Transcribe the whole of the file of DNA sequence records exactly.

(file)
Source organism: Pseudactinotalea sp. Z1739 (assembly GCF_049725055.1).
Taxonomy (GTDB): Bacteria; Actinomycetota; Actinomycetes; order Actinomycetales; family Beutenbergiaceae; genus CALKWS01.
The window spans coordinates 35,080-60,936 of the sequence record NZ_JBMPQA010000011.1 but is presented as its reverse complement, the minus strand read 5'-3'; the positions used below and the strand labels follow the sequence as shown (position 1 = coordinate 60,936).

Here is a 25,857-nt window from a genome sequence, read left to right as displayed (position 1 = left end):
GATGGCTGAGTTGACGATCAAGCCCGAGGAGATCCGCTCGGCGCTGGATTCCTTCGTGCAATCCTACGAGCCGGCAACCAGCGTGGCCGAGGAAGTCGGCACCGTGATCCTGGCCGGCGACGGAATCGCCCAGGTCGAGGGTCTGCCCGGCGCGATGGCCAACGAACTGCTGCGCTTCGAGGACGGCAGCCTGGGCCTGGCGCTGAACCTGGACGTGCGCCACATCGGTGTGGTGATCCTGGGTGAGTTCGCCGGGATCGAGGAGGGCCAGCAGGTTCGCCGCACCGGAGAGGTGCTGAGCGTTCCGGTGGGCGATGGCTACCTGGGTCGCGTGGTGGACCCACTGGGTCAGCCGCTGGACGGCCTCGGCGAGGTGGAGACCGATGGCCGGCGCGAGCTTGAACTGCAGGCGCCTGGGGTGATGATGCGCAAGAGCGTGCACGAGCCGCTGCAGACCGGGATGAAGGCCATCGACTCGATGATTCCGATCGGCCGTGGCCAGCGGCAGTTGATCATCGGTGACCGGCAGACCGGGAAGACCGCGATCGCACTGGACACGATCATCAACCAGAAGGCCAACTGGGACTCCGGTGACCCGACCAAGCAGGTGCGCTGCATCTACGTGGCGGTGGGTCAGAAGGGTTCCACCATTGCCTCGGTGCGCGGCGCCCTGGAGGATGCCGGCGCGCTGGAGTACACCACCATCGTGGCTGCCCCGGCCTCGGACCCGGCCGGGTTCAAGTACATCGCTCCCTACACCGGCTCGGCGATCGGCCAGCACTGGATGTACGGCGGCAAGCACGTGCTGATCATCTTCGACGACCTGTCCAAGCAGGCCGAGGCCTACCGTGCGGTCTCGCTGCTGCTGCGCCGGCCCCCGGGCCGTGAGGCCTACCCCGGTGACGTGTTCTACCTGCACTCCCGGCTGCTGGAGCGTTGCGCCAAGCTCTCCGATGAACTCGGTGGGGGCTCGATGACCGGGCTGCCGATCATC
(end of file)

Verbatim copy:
Source organism: Pseudactinotalea sp. Z1739 (assembly GCF_049725055.1).
Taxonomy (GTDB): Bacteria; Actinomycetota; Actinomycetes; order Actinomycetales; family Beutenbergiaceae; genus CALKWS01.
The window spans coordinates 35,080-60,936 of the sequence record NZ_JBMPQA010000011.1 but is presented as its reverse complement, the minus strand read 5'-3'; the positions used below and the strand labels follow the sequence as shown (position 1 = coordinate 60,936).

Here is a 25,857-nt window from a genome sequence, read left to right as displayed (position 1 = left end):
GATGGCTGAGTTGACGATCAAGCCCGAGGAGATCCGCTCGGCGCTGGATTCCTTCGTGCAATCCTACGAGCCGGCAACCAGCGTGGCCGAGGAAGTCGGCACCGTGATCCTGGCCGGCGACGGAATCGCCCAGGTCGAGGGTCTGCCCGGCGCGATGGCCAACGAACTGCTGCGCTTCGAGGACGGCAGCCTGGGCCTGGCGCTGAACCTGGACGTGCGCCACATCGGTGTGGTGATCCTGGGTGAGTTCGCCGGGATCGAGGAGGGCCAGCAGGTTCGCCGCACCGGAGAGGTGCTGAGCGTTCCGGTGGGCGATGGCTACCTGGGTCGCGTGGTGGACCCACTGGGTCAGCCGCTGGACGGCCTCGGCGAGGTGGAGACCGATGGCCGGCGCGAGCTTGAACTGCAGGCGCCTGGGGTGATGATGCGCAAGAGCGTGCACGAGCCGCTGCAGACCGGGATGAAGGCCATCGACTCGATGATTCCGATCGGCCGTGGCCAGCGGCAGTTGATCATCGGTGACCGGCAGACCGGGAAGACCGCGATCGCACTGGACACGATCATCAACCAGAAGGCCAACTGGGACTCCGGTGACCCGACCAAGCAGGTGCGCTGCATCTACGTGGCGGTGGGTCAGAAGGGTTCCACCATTGCCTCGGTGCGCGGCGCCCTGGAGGATGCCGGCGCGCTGGAGTACACCACCATCGTGGCTGCCCCGGCCTCGGACCCGGCCGGGTTCAAGTACATCGCTCCCTACACCGGCTCGGCGATCGGCCAGCACTGGATGTACGGCGGCAAGCACGTGCTGATCATCTTCGACGACCTGTCCAAGCAGGCCGAGGCCTACCGTGCGGTCTCGCTGCTGCTGCGCCGGCCCCCGGGCCGTGAGGCCTACCCCGGTGACGTGTTCTACCTGCACTCCCGGCTGCTGGAGCGTTGCGCCAAGCTCTCCGATGAACTCGGTGGGGGCTCGATGACCGGGCTGCCGATCATC